India's TV craze dishes up soap and suffering: Tim McGirk reports from New Delhi on a deluge of culture shock via satellite
Sunday 24 January 1993
The vicissitudes of Santa Barbara, a shabby American soap opera, may seem at half a planet's remove from India. But even as riots between Muslims and Hindus blazed in Bombay and other Indian cities, the trivial question of Mason's wife-to-be was fiercely debated among the 12 million Indian viewers who watch this serial on satellite television, beamed from Hong Kong.
Any viewer who guesses correctly has a chance to dine with the Santa Barbara stars, an event seen by aspiring middle-class Indians - the bulk of satellite television's Indian viewers - as impossibly glamorous. More than 10,000 have applied for places at the banquets in Bombay and New Delhi.
And which lucky girl would Mason wed? The safe guess was Mary, the ex-nun. But the Lord, according to Santa Barbara's scriptwriters, works in mysterious ways. A huge sign fell on Mary, squashing her flatter than a poppadum.
Santa Barbara was probably chosen as the premier offering for Asia by the Hong Kong-based STAR TV because it was cheap. Rarely does the cast venture outside three or four plasterboard sets that are as tawdry and phoney as the dialogue. And if actors fumble their lines, as they often do, filming forges ahead anyway.
But the serial's racy melodrama and its twisting plots of adultery, blackmail and sleaze (who doctored Santana's allergy pills with cocaine?), proved to be the correct mix for an audience raised on Bombay's films, full of brash, hyperactive villains.
One New Delhi socialite complained to me that she had had to delay the time of her dinner parties until after 9.30pm, when the nightly episode ends. Satellite television, however, has altered more than just the eating habits of the Indian upper-middle classes. It is not all soap. Indian homes, which can hook up to a receiver dish for only 150 rupees ( pounds 3.40) a month, can also tune in to BBC and CNN news programmes, MTV, Hindi films and a sports channel with professional wrestlers who hammer and pounce on each other with such convincing viciousness that genteel Indians need persuading that it is a sham.
This fare may seem fairly harmless by Western standards. But many broadcasters and intellectuals are worried about the impact on an Indian society perhaps unprepared for this blast of consumerism and different moral values. Rarely in Indian cinema have a man and woman kissed, yet any teenager can now tune in to Madonna grinding out her S&M fantasies on MTV. This double standard for sex is less damaging to the Indian psyche, according to a prominent sociologist, Ashish Nandy, than satellite television's message of materialism.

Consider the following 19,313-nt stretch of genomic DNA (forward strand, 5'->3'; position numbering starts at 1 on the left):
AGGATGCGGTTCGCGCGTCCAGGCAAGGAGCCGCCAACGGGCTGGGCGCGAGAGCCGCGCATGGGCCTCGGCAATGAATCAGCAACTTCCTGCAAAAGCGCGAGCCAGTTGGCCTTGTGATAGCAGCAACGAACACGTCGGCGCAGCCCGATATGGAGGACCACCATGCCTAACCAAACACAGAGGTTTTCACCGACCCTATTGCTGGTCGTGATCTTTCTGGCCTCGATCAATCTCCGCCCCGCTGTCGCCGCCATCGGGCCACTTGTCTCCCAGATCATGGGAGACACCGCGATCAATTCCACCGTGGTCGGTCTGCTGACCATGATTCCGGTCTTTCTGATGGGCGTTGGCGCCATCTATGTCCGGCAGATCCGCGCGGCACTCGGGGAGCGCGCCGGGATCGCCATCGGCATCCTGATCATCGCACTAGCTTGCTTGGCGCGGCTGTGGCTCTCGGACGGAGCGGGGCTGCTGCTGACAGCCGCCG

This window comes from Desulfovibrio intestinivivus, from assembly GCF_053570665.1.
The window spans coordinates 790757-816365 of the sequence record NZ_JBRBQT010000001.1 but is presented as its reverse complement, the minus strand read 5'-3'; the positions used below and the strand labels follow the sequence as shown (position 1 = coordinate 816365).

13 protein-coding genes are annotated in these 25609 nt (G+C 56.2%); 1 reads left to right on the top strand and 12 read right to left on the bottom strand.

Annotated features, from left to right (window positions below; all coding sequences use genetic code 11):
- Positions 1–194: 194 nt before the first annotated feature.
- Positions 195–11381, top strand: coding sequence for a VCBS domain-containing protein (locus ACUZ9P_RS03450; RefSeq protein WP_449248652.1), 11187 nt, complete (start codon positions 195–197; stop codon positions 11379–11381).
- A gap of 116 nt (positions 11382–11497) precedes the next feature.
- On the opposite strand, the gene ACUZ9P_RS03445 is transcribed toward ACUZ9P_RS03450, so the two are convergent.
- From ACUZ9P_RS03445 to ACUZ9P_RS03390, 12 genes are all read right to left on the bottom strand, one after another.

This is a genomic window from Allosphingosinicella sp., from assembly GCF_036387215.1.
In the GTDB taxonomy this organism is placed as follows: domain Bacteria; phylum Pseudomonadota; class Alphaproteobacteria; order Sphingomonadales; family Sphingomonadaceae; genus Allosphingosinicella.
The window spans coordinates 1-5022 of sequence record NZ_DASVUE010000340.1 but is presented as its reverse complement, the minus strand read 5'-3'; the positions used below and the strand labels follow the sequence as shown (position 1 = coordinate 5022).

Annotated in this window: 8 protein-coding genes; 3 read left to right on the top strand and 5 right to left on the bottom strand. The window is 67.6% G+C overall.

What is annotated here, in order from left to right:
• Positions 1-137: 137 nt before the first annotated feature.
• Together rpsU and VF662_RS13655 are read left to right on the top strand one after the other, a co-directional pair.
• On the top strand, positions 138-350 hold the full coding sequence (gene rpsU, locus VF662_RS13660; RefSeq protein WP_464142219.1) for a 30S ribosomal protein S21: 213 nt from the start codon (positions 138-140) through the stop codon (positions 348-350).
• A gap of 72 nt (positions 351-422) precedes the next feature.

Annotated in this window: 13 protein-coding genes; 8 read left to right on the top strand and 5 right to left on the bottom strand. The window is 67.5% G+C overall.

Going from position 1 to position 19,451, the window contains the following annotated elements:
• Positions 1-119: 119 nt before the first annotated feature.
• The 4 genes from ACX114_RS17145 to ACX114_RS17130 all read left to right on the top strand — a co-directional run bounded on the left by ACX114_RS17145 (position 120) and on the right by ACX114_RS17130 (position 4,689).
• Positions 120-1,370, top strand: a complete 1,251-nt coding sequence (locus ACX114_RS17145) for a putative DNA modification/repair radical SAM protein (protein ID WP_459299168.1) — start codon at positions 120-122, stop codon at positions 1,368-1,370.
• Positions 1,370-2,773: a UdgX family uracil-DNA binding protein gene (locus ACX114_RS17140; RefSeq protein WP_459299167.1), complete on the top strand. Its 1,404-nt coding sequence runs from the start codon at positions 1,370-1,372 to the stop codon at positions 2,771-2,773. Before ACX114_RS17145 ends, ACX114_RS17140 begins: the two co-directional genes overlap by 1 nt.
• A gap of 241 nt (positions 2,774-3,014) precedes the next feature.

Even in the slums of Bombay and New Delhi, a few enterprising tea-stall owners have tapped into nearby dishes to keep poor clients spellbound with Lifestyles of the Rich and Famous. India's millions of have-nots are finally learning what they are missing.
As Professor Nandy says: 'It won't be long before satellite television is held culpable for opening up the latent violence in India's cities.' One disturbing indication of this, he claims, is the new trend of looting during India's recent spasm of religious fighting.
'In Ahmedabad, it wasn't just the slum people who were looting. Middle-class kids joined in, too. This has never happened before.' Religion may have ignited India's riots, but the wide economic disparity in society kept it burning most fiercely in the slums.
The Indian media observe a ban on naming which communities are killing each other, although this has never fooled anyone. The state-run television, Doordarshan, also plays down flare-ups of communalism in order, so the argument goes, to protect the New Delhi government from charges of incompetence, and to avoid fanning the violence by showing provocative scenes. One media pundit, Prannoy Roy, was quoted as saying: 'The government is still flogging television as a medium of propaganda, but technology will eventually overtake them.' It already has. Only by switching on the BBC and CNN were Indians able to learn the extent of last month's clashes, and that most of the casualties were Muslims.
Some government officials complain that BBC and CNN broadcasts may have inflamed sectarian strife. After showing images of Muslim mobs in Bangladesh and Pakistan destroying Hindu temples, the BBC and CNN were accused of fuelling a Hindu backlash against Indian Muslims.
Recently, the BBC's India correspondent, Mark Tully, nearly fell victim to television's power to influence events. The BBC was wrongly singled out by Hindu militants as having broadcast a false report during an attack by zealots on a Muslim shrine in Ayodhya. The mobs beat up many foreign journalists in the hope that one of them was Mr Tully. Meanwhile, in New Delhi alone, 5,000 new satellite customers are switching on every day, as much for news of India's tumultuous times as to find out whom Mason ends up marrying in Santa Barbara.
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